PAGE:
Fooducate community member Caroline asks:
I have a feeling I already know, but how unhealthy are these [bacon bits] compared to simply using real bacon?
A serving is 1 tablespoon, which is about a quarter of an ounce. It has only 30 calories, but about 180 mg of sodium (8% of the daily maximum). Based on the nutrition facts panel, you may be thinking to yourself that this is a great salad topping.
Let’s take a look at the ingredient list and then decide:
Textured Soy Flour, Canola Oil, Salt, Caramel Color, Maltodextrin, Natural and Artificial Flavor, Lactic Acid, Yeast Extract, Disodium Inosinate and Disodium Guanylate (Flavor Enhancers), and FD&C Red 40
As you can see, there is no real bacon here, so clever food scientists had to concoct a good enough alternative. The soy flour mixed with canola oil provides the mouth feel. The artificial Red 40 and Caramel color provide the visual cue (and potentially a host of health problems). The Disodium Inosinate and Disodium Guanylate provide an umami flavor to foods. They are often found together with MSG. In this product, the yeast extract mimics the behavior of MSG (monosodium glutamate). For people with sensitivities to MSG, this is a product to stay away from.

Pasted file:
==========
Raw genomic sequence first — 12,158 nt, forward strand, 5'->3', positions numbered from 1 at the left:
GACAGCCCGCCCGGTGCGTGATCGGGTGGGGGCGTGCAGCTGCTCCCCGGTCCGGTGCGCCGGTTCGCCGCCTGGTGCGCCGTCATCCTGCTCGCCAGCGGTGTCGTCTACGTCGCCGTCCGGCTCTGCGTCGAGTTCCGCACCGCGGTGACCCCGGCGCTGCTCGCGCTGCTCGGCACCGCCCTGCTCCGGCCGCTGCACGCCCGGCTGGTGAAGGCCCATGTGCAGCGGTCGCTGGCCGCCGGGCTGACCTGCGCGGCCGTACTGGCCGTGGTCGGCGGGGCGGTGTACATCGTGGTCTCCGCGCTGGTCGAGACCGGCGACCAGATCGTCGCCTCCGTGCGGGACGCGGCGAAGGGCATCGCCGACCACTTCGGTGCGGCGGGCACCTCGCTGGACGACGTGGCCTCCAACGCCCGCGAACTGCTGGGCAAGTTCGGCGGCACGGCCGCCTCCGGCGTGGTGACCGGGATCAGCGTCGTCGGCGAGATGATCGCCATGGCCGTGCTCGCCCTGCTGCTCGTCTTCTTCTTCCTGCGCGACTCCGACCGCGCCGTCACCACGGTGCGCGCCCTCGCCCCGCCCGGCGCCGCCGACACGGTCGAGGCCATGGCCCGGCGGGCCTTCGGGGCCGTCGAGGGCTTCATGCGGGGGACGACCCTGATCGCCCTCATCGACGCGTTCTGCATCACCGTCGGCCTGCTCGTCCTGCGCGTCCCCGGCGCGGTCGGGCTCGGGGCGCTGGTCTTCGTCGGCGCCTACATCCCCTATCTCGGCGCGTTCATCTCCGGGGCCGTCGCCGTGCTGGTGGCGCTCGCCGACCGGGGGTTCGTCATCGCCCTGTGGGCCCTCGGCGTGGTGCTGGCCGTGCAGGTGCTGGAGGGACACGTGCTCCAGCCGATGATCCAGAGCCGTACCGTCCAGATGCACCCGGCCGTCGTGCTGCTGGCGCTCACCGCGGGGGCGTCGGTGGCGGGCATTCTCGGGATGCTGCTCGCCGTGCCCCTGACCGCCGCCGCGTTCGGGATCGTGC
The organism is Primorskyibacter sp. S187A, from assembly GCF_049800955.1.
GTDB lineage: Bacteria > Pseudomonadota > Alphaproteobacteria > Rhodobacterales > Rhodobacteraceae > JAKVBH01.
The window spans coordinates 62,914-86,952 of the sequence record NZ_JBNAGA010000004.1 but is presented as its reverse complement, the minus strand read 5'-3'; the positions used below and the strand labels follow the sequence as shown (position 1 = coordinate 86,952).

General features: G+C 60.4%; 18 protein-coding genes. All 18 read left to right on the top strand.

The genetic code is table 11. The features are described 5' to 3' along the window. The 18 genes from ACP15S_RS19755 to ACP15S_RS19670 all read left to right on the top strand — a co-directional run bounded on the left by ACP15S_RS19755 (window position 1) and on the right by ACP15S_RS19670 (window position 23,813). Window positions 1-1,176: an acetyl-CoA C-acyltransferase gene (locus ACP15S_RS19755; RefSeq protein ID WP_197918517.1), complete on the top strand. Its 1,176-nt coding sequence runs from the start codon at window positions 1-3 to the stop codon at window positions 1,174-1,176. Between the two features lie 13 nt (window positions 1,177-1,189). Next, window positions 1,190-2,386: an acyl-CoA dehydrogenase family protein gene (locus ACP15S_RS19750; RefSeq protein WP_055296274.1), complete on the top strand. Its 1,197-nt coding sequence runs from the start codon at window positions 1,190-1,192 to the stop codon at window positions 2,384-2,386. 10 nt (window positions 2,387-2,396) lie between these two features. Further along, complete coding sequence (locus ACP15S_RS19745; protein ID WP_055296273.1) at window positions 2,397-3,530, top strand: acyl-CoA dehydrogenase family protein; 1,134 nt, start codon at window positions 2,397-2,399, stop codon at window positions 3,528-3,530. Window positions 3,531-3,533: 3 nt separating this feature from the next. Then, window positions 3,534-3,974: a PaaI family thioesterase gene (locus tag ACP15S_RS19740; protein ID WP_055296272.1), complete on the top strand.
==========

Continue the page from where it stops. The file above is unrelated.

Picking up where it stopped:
How does this food-like item compare to real bacon?
If you fry a strip of bacon in its own fat, you’ll get a quarter ounce of bliss for about the same amount of calories as a serving of the aforementioned “bits”. For the pleasure of eating real food, you will need to pay with the extra steps of frying and crumbling the bacon. Or, you could buy a package of bacon bits made with real bacon.
What would really be great, is to add other toppings with healthier fats, for example toasted sesame seeds or sunflower seeds. Just a thought…
What toppings, if any, do you add to your salad?